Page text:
This purpose of this article is to provide general information on issues related to domestic violence, but is not meant to replace consultation with a mental health professional. If you are concerned about relationship violence in your own life, or that of another, please feel free to contact our office to set up an appointment.
Do you think you might be in a destructive relationship? If it hurts or scares you, it’s not healthy. Relationships should make both partners feel good about themselves and about each other.
Domestic violence occurs when a relationship is based on power and control. The abuse can be physical, verbal, emotional, or sexual. Often, one or more violent incidents are accompanied by an array of other types of abuse. They may not be as obvious, but help to firmly establish a pattern of intimidation and control in the relationship.
Abuse may include one or more of the following types of mistreatment—physical, sexual, and emotional/psychological. These kinds of abuse occurs in every race, class, and educational background, from doctors to truck drivers. It is extremely prevalent with 3 to 4 million women being battered each year in the United States.
The Cycle of Violence
Domestic violence usually follows a cycle that repeats itself continually. This cycle consists of the following three stages.
Tension or Build Up (Phase 1)
Increased tension, anger, blaming and arguing. This phase may last a week, months, or years. However, it usually becomes more frequent as the cycle is repeated. It typically involves an increase in verbal and minor physical abuse. Sometimes this is enough to frighten the victim into submission. The victim knows what will happen if he/she does not comply. At this point the victim may be amenable to sources of help.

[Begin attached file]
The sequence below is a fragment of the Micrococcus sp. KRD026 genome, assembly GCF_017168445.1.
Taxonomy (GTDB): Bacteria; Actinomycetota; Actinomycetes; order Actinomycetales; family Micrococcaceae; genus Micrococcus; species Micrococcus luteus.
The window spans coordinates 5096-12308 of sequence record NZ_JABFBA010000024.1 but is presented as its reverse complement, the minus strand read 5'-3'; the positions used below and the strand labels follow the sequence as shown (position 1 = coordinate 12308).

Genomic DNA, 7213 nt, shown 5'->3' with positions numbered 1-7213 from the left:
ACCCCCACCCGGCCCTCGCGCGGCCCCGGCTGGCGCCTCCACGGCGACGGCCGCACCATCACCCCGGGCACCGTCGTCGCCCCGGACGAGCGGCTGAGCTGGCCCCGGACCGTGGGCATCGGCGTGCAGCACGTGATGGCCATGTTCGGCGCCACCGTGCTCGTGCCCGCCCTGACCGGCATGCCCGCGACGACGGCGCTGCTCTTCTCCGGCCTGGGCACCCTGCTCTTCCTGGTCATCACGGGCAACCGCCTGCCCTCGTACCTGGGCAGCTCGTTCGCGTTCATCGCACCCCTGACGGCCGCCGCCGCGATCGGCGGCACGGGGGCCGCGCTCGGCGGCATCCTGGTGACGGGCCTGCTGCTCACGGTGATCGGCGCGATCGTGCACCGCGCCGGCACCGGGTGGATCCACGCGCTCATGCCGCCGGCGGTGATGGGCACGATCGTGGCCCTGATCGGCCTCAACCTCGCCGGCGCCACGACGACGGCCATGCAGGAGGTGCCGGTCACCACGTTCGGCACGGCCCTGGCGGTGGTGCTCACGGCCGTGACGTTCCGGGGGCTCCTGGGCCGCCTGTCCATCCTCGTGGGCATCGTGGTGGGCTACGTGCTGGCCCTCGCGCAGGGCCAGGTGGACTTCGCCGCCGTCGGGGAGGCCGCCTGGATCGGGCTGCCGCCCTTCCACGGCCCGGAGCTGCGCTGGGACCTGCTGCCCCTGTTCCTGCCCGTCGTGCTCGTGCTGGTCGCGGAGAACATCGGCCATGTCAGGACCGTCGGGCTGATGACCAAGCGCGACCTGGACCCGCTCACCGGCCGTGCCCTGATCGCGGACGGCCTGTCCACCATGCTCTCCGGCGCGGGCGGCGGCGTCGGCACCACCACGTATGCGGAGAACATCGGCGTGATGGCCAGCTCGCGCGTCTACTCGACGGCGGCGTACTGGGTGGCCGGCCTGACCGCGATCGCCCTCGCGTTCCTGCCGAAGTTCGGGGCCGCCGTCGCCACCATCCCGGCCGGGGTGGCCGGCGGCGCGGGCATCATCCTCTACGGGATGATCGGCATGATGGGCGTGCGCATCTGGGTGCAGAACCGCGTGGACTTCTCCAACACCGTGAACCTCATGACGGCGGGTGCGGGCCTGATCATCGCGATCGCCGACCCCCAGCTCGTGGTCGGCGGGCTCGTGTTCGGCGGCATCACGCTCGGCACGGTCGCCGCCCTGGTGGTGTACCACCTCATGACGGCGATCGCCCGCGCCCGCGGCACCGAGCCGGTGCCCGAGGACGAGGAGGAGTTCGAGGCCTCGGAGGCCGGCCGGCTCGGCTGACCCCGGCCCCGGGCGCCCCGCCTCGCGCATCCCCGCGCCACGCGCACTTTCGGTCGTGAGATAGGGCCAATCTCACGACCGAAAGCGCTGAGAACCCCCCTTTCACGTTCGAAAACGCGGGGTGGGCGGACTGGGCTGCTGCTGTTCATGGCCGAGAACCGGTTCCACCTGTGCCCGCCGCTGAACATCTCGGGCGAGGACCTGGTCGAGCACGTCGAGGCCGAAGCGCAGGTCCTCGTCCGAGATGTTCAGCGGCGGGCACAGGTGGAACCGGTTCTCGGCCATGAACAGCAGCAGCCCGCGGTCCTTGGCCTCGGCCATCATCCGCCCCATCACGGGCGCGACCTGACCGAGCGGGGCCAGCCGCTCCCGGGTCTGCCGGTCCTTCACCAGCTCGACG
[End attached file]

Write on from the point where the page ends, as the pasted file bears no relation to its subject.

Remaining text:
Battering Incident (Phase 2)
Battering-hitting, slapping, kicking, choking, use of objects or weapons. Sexual abuse. Verbal threats and abuse. During this phase the batterer loses the desire or ability to control his/her anger and violence. The batterer learns that this type of action helps to “relieve stress” and “change behavior”. Just following this episode the batterer and the partner are most likely to seek help. The partner is hurt and scared, and the batterer is feeling ashamed, guilty and humiliated.
Calm or Honeymoon Stage (Phase 3)
This stage may decrease over time. The batterer may deny violence; say he/she was drunk, say sorry and promise that it will never happen again. The victim is least amenable to help at this point. However, the batterer may be most open to help at the start of this phase because typically, he/she is remorseful and wishes to please (keep) the partner. At the peak of this stage both parties may deny or distort what has occurred.
Then, Phase 1 begins again… The truth is that change is unlikely unless you get help. The victims want to believe the abuser when they promise it will never happen again, but in most cases it does. It not only recurs, but escalates each time. Studies indicate that most abusers who seek professional help do so only after their partners have left. Otherwise, they have no incentive to change.
What Should I do?
The first step is to recognize what is happening. It is hard to accept that you are being abused by someone you love. Look over the types of abuse. Do any of the behaviors apply to your life? Take it seriously. Realize you are not alone, and you didn’t cause or deserve the abuse. Tell trusted adults and friends. Call the authorities if you’ve been assaulted or in danger. Call a hotline or the Employee Assistance Office. Plan for your safety.
What to do if you are an abuser?
If you are an abuser, there are steps you can take as well. Admit that you are hurting someone and make a commitment to stop. Talk to trusted adults and friends about your problem. Call a hotline or the Employee Assistance Office.
The above information was adapted from the University of Massachusetts Faculty and Staff Assistance Program. We wish to thank them for permission to use this material.